T. E. Lawrence to F.N. Doubleday
I have done ten days
solid duty in camp, and am again free to go out: only instead of that I
write you a line, to recall that very golden day we had. Do you know, It
was all exquisite? Kingswood, Kipling, Knole, Ashdown Forest, the lunch.
Years since I drove, lordly, in a pleasure car: the R.A.F. has its
transport, of course, but that is hardly driving. The leisure of our
progress along the roads, and the warmth and good talk inside the car
all left a happy feeling. It was a great, exceptional day: and as it
gets more distant I perceive my debt to you an increasing one. You is
plural. Mrs. Doubleday at last loses the distinction of a postscript.
She made half the pleasure of that trip. I hope that you and she also
still enjoy it.
Of course it isn't so rare a pleasure, for you. You (and she) would have to join the Air Force to squeeze all the flavour out of luxury. Only when one person is as happy as I was, the other two must have felt some sunshine.
The R.A.F. here appears to value my services. At least I work all day at its jobs. Just I have half an hour in the morning, before breakfast, which I keep for my own reading. I make the half-hour, by getting up before reveille. One can't read in odd half-hours: reading is to soak oneself hour after hour all day in a single real book, until the book is realler than one's chair of world: but I've done most the The Brook Kerith in these half-hours: and tasted the Heinemann life (only half-kind to him, that book is. It feels as though the poor little man hadn't been properly understood) and read all Enid Bagnold's Happy Foreigner. That last is surprisingly distinguished. I give her full marks for a good book.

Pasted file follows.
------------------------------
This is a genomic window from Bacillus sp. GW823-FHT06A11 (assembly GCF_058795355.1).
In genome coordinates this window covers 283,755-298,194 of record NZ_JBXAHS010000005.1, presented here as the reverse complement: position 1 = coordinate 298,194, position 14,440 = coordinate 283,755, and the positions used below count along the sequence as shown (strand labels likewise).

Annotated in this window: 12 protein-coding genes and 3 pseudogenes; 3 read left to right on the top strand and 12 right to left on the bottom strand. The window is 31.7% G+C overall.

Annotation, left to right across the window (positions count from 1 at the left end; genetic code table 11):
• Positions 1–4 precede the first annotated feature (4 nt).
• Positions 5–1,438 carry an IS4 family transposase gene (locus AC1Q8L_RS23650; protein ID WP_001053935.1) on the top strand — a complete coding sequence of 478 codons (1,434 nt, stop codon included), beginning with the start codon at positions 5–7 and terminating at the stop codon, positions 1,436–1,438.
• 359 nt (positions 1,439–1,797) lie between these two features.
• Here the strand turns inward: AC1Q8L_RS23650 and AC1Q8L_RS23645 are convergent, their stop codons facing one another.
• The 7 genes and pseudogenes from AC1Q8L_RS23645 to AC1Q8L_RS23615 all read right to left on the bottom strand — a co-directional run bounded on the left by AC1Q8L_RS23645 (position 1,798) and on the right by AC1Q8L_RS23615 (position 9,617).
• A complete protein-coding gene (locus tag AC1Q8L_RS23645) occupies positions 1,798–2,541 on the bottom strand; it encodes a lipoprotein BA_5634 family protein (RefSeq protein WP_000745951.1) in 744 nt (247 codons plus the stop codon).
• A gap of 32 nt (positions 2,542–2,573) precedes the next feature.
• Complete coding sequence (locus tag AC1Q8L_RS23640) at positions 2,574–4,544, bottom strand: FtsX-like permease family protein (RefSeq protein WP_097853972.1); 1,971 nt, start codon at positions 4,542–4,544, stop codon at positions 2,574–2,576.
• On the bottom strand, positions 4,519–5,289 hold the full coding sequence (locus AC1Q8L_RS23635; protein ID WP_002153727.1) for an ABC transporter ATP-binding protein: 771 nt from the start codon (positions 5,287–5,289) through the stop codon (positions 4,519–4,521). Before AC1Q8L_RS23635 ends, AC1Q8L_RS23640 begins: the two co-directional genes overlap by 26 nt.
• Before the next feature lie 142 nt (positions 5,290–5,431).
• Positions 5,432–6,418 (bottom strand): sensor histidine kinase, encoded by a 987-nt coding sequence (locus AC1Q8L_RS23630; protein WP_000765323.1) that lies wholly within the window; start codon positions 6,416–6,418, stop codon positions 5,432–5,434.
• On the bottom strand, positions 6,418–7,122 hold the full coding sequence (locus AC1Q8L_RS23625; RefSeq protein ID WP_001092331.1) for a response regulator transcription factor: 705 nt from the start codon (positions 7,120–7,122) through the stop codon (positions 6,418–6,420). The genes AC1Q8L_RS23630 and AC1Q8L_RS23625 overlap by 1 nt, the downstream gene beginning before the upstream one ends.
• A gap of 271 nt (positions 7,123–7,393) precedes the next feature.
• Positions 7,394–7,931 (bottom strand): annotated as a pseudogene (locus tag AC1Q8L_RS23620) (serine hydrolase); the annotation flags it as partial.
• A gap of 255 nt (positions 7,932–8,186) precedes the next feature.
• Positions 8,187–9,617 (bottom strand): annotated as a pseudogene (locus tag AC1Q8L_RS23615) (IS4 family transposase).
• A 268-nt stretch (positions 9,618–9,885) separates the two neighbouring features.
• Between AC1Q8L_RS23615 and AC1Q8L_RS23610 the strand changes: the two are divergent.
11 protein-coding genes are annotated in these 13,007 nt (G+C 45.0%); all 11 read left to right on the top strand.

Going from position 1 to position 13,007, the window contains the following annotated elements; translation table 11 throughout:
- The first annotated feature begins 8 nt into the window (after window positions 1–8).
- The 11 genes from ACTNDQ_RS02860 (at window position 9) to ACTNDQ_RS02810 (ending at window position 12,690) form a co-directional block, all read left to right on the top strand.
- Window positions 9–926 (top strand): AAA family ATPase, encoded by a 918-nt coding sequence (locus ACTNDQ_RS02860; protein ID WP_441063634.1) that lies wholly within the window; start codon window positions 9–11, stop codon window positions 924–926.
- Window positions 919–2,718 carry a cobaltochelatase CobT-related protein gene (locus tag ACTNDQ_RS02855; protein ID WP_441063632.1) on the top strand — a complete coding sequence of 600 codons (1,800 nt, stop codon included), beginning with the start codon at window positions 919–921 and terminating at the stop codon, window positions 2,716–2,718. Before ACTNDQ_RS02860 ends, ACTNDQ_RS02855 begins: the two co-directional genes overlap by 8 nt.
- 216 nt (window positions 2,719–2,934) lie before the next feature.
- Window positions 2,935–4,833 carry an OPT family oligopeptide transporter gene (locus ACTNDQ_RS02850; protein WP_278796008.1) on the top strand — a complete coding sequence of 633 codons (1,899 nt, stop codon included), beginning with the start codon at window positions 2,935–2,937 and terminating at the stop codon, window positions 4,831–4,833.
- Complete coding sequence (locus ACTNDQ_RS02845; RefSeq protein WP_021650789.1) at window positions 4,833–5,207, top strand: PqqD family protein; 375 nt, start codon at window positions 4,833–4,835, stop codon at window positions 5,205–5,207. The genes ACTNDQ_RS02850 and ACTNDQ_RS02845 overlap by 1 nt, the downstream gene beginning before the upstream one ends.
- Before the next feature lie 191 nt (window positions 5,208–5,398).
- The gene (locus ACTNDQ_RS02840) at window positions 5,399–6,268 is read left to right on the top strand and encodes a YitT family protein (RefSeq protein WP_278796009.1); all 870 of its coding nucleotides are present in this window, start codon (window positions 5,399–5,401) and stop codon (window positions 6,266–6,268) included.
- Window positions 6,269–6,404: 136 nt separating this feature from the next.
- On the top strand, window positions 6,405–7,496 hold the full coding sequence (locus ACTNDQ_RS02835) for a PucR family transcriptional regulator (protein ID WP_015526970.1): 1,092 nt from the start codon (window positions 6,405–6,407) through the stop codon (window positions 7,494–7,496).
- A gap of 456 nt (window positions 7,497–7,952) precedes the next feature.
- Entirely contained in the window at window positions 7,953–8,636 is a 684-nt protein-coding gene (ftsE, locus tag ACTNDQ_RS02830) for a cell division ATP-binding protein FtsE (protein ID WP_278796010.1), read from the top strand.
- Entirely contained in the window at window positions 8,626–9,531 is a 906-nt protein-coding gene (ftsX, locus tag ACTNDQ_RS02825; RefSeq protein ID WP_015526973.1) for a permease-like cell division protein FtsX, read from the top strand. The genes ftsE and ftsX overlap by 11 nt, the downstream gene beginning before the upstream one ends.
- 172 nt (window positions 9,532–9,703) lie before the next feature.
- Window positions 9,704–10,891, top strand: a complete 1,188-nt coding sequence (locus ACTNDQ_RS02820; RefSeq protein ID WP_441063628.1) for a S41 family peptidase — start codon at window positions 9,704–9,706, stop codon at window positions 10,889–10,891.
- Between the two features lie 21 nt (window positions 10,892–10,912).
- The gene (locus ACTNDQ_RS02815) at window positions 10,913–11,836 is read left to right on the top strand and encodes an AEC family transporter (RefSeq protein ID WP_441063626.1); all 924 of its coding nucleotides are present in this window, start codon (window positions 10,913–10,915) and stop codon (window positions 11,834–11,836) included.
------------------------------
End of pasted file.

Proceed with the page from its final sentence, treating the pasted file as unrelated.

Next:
Frere-Reeve wrote to me, two excellent letters, about good printing. I shall go to see him, when, or if, I get leave in October. I have a design of sliding down some odd day (Dear, it will be an odd day!) if he permits it, and I achieve it, with Bernard Shaw and Mrs. Shaw to look at Kingswood. You would like Mrs. Shaw. She is quaint and comfortable, and fresh, and kind. G.B.S. is exciting, per contra. Together they are like bacon and eggs, and harmony in blue and silver. I fear I talk nonsense.
Do go on writing your memoirs. Put in that story about the roses pinned to the pickets. Dictate quite a lot, for then that dry sparkle will cling to the words. Pens are stiff things to hold, and they make our words too mannered.
Not to spoil the pleasure ship with work I put a business request on a spare sheet. Remember me very much to Mrs. Doubleday. Tell her to start imagining another excursion for next time. If its only 1/10 as good as that it'll be good enough.
I've had twinges of conscience, since that perhaps I tempted you to overdo things that day. I am so indecently fit and durable. I hope you were not ill or tired, even.
|Last revised:||31 January 2006|
T. E. Lawrence chronology
1888 16 August: born at Tremadoc, Wales
1896-1907: City of Oxford High School for Boys
1907-9: Jesus College, Oxford, B.A., 1st Class Hons, 1909
1910-14: Magdalen College, Oxford (Senior Demy), while working at the British Museum's excavations at Carchemish
1915-16: Military Intelligence Dept, Cairo
1916-18: Liaison Officer with the Arab Revolt
1919: Attended the Paris Peace Conference
1919-22: wrote Seven Pillars of Wisdom
1921-2: Adviser on Arab Affairs to Winston Churchill at the Colonial Office
1922 August: Enlisted in the Ranks of the RAF
1923 January: discharged from the RAF
1923 March: enlisted in the Tank Corps
1923: translated a French novel, The Forest Giant
1924-6: prepared the subscribers' abridgement of Seven Pillars of Wisdom
1927-8: stationed at Karachi, then Miranshah
1927 March: Revolt in the Desert, an abridgement of Seven Pillars, published
1928: completed The Mint, began translating Homer's Odyssey
1929-33: stationed at Plymouth
1931: started working on RAF boats
1932: his translation of the Odyssey published
1933-5: attached to MAEE, Felixstowe
1935 February: retired from the RAF
1935 19 May: died from injuries received in a motor-cycle crash on 13 May
1935 21 May: buried at Moreton, Dorset